June 7, 2020

The Disappearing Spoon by Sam Kean.

A Great Read!

High school chemistry class was never like this… most of us first met the elements as a curious set of blocks on a chart, a series to be memorized and organized. A few of us may occasionally wonder “Why is Tungsten W?” or “why does the periodic table have that funny double castle turret shape?” only to be met with a stern-faced reply from of students or perhaps even teachers.

Enter this week’s review, The Disappearing Spoon: True Tales of Madness, Love, and the History of the World from the Periodic Table of the Elements by Sam Kean, out from Little, Brown and Company. Mr. Kean takes us on a personal journey through the history of the periodic table, starting with his own fascination with mercury as a child and showing us how elements have shaped history. Even if you thought you’d heard all the tales of scientific discovery and intrigue, I’ll wager that this fascinating book has a few new ones in store for you… for example; did you know that europium is used to foil counterfeiters? Or that a high school student once tried to build a working thorium reactor in his parents’ garden shed? Or that molybdenum was the secret ingredient that gave samurai swords their legendary strength, and that the Germans were sure to procure a supply from the US for their railway guns prior to the start of World War I? Such tales abound in The Disappearing Spoon, making it hard to put down as reams of scientific history are revealed. Elemental symbols preface each chapter as the author explores such corners of the periodic table as coinage metals, the rare earths and the poisoner’s corridor (would-be mystery authors take note!) …and speaking of poisons, even more bizarre-but true tales abound, such as archeologists tracing the Lewis & Clark expedition by latrine pits contaminated by mercury laxatives, or the medieval use of reusable antimony pills!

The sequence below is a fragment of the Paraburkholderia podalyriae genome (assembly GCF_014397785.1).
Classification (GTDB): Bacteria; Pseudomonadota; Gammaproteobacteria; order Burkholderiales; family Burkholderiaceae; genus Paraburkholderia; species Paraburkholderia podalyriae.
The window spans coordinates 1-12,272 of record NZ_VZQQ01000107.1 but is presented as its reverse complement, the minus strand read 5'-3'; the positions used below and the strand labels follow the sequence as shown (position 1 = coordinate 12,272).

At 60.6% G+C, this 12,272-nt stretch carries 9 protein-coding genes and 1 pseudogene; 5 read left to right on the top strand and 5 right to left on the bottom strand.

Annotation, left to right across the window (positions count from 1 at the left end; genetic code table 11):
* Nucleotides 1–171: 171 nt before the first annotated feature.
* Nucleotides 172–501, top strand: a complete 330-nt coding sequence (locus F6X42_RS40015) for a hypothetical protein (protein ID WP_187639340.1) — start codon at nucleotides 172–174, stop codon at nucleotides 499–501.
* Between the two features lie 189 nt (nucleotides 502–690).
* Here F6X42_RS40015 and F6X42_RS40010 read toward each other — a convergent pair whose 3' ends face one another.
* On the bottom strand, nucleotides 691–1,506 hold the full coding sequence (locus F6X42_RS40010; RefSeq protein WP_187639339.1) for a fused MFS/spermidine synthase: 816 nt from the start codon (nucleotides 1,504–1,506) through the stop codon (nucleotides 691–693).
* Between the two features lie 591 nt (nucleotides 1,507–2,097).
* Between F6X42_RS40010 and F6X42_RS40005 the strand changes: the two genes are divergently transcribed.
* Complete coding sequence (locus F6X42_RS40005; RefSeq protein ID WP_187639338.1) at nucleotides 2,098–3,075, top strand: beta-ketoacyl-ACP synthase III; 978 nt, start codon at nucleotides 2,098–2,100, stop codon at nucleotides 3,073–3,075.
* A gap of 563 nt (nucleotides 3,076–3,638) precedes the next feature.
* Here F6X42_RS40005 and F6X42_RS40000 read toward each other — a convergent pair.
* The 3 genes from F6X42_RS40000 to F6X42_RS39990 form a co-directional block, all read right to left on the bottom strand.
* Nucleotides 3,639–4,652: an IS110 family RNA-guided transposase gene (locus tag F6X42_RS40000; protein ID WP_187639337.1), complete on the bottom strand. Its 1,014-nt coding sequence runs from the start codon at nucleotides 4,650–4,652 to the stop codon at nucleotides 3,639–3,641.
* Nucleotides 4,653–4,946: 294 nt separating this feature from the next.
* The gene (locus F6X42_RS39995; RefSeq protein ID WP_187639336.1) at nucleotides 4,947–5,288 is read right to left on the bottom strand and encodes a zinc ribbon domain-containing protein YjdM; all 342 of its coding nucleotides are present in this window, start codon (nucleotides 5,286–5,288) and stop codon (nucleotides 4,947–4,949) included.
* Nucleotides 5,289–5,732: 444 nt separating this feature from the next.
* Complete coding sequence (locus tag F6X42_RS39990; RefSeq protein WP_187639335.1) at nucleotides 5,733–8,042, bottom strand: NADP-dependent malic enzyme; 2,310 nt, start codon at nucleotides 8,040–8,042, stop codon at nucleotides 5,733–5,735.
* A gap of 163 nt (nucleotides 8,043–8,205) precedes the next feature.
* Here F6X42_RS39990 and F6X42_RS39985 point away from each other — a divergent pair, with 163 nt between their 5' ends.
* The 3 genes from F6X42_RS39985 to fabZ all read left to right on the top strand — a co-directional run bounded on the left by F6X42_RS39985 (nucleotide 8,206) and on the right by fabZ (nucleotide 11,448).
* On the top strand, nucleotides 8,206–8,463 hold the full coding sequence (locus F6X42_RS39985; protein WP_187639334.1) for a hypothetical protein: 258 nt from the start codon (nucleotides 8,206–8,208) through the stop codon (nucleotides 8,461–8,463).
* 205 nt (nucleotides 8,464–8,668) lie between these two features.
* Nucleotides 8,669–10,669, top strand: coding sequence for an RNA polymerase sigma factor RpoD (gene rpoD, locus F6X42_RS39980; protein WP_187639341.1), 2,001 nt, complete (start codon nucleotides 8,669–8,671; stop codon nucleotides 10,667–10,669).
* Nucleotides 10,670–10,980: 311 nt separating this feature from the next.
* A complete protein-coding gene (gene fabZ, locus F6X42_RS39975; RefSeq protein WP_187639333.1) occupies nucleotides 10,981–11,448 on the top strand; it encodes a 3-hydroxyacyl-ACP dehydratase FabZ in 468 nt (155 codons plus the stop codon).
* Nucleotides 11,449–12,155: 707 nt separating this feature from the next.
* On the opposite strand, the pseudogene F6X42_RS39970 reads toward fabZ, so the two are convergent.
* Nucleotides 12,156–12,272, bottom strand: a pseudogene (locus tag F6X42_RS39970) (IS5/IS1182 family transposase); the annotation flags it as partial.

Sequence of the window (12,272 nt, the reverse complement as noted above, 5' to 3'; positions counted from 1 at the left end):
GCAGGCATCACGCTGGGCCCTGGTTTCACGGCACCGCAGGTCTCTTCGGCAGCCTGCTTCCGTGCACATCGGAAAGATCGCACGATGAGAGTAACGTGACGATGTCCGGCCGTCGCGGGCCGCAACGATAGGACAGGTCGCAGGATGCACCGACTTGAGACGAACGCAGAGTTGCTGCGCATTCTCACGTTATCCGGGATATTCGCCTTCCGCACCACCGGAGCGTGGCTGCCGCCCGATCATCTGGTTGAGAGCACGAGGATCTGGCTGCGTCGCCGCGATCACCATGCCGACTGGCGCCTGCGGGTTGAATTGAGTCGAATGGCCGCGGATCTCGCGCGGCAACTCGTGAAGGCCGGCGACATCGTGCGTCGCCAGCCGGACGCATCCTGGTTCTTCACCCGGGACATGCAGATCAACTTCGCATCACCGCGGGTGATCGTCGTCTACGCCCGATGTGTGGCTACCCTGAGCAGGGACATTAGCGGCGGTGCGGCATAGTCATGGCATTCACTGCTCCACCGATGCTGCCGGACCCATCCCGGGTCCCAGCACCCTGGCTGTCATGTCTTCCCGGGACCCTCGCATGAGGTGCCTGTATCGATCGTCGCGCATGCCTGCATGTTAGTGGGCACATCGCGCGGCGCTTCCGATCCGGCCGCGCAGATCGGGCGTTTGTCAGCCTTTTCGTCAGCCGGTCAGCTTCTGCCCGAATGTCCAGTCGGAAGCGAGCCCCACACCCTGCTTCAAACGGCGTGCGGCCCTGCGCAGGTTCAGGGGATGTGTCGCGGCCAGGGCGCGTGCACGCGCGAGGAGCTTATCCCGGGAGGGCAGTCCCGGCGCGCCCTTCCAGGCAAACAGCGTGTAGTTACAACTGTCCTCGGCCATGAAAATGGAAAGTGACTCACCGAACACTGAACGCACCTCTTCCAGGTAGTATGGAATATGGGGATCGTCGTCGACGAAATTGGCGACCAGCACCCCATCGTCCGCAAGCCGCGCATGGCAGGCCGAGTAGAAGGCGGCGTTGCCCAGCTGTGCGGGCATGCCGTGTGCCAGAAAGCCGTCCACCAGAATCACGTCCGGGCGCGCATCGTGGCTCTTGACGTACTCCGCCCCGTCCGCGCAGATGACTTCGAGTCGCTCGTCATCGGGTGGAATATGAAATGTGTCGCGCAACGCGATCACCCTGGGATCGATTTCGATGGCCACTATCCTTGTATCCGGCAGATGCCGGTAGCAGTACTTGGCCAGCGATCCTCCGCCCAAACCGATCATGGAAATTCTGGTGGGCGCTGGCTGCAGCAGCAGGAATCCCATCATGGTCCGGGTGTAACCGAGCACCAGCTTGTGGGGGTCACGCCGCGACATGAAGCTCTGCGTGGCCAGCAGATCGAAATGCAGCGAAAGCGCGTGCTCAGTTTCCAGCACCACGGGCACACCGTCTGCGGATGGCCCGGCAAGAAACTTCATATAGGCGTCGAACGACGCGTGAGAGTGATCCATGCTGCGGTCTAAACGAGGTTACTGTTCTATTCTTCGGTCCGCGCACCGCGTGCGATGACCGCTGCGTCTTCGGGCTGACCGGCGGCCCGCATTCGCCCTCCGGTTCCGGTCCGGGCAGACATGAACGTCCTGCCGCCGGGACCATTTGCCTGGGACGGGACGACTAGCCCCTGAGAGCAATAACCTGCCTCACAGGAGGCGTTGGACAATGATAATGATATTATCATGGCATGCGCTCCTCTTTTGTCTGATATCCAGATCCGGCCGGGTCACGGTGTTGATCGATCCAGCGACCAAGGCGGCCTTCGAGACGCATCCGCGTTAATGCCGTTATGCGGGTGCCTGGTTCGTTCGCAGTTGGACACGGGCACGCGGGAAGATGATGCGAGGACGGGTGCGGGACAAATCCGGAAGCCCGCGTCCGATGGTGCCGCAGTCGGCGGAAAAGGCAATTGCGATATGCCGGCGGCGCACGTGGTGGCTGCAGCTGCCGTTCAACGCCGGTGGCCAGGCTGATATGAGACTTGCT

But beyond these complex tales, the author delves into the predictive power of the periodic table as first envisioned by Mendeleev, as well as the emergence of quantum and nuclear theory and the growing political role that elements played on the 20th century stage. I don’t think I’d ever read a description for the layperson of quantum theory as concise as Mr. Kean’s.

The method in which history and science can get co-opted in favor of political agendas is highlighted by such tales as the Cold War battle over element 104 (which eventually became Seaborgium) or how the memory of Gandhi has been commandeered in the battle over the iodization of salt. Certainly, the addition of iodine to table salt or fluoride to water has been hailed as public health victory by most, and a secretive fifth column effort by only a scant few.

…and The Disappearing Spoon itself? Without inducing too many spoilers, I’ll just note this favored parlor trick of the 19th century played using a curious characteristic of the element gallium;


Do put The Disappearing Spoon on the top of your summer science-geek reading list. Will we ever reach the vaunted Island of Stability? Will the familiar shape of the Periodic Table need revising, and could it be organized in any other way? What roles will the elements play in the future of humanity? Give The Disappearing Spoon a read before that Fall chemistry class starts…I don’t think I’ve enjoyed a book as thoroughly as this since The Age of Wonder. This was one tale I was sad to see come to an end!